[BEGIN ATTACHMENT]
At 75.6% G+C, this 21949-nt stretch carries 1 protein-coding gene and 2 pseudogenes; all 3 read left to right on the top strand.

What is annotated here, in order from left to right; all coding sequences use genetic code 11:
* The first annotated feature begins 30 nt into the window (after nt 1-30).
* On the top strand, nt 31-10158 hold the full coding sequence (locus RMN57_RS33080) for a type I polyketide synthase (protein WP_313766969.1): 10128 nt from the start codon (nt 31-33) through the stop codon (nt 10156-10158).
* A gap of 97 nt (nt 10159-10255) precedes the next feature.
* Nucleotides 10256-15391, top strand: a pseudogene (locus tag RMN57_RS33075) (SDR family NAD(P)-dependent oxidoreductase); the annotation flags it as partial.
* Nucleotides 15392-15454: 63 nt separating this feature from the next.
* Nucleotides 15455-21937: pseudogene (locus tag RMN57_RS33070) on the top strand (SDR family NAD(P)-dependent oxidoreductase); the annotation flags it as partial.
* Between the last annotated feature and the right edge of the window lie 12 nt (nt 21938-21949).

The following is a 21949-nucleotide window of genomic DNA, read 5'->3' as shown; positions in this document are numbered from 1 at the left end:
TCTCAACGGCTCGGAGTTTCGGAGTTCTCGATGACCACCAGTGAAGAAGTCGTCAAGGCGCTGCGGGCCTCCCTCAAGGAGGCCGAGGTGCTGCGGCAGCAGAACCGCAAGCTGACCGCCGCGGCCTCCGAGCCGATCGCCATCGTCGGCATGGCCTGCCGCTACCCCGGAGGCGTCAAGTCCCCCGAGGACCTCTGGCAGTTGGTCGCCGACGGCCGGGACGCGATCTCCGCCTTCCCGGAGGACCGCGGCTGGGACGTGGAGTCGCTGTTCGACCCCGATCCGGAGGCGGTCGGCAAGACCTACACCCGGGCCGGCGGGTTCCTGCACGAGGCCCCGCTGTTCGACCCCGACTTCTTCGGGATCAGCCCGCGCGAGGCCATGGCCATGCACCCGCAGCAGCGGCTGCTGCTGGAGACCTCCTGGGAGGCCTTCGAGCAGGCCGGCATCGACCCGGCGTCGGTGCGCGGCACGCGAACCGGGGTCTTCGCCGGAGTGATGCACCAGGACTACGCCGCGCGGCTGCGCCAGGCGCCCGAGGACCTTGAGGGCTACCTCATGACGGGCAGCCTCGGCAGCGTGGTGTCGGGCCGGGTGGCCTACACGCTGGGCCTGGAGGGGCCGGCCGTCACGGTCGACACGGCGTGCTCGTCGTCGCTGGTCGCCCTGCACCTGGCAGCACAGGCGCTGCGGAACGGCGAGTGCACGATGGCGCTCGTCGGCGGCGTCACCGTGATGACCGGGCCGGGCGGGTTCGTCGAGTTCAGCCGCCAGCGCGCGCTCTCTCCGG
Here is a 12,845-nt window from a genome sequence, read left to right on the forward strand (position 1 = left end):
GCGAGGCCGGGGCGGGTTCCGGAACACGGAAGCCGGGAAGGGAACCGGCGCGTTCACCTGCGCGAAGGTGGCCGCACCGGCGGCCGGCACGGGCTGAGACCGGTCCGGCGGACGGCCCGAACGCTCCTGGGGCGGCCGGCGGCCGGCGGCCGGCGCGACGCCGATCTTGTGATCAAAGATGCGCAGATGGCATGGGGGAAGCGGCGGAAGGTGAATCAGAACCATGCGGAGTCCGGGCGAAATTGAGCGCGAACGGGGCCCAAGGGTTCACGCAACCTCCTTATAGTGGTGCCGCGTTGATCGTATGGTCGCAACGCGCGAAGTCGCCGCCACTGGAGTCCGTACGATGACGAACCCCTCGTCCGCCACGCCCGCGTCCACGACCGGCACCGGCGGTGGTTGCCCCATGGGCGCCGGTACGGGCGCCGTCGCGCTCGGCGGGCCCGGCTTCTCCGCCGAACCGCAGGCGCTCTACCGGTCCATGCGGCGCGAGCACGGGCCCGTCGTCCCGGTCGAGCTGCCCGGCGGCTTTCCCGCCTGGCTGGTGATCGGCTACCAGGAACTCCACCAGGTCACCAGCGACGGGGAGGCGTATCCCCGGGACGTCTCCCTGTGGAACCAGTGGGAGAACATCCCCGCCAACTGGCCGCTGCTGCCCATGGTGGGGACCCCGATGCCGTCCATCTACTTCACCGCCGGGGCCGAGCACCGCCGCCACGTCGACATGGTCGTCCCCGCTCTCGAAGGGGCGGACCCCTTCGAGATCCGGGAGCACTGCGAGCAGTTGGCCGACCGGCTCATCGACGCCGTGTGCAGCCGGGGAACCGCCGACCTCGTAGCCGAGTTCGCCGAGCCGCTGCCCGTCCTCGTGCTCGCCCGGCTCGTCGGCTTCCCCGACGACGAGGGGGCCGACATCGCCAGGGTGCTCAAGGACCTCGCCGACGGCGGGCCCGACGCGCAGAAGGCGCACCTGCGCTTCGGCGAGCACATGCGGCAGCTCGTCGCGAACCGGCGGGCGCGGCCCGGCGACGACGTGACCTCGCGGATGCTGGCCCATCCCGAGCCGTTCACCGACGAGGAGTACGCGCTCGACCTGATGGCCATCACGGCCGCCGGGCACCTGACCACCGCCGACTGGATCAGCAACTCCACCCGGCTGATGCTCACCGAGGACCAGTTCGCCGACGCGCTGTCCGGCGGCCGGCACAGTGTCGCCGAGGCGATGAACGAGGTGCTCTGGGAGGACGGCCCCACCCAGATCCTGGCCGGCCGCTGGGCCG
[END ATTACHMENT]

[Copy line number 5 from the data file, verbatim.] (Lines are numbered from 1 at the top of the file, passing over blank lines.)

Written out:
* A gap of 97 nt (nt 10159-10255) precedes the next feature.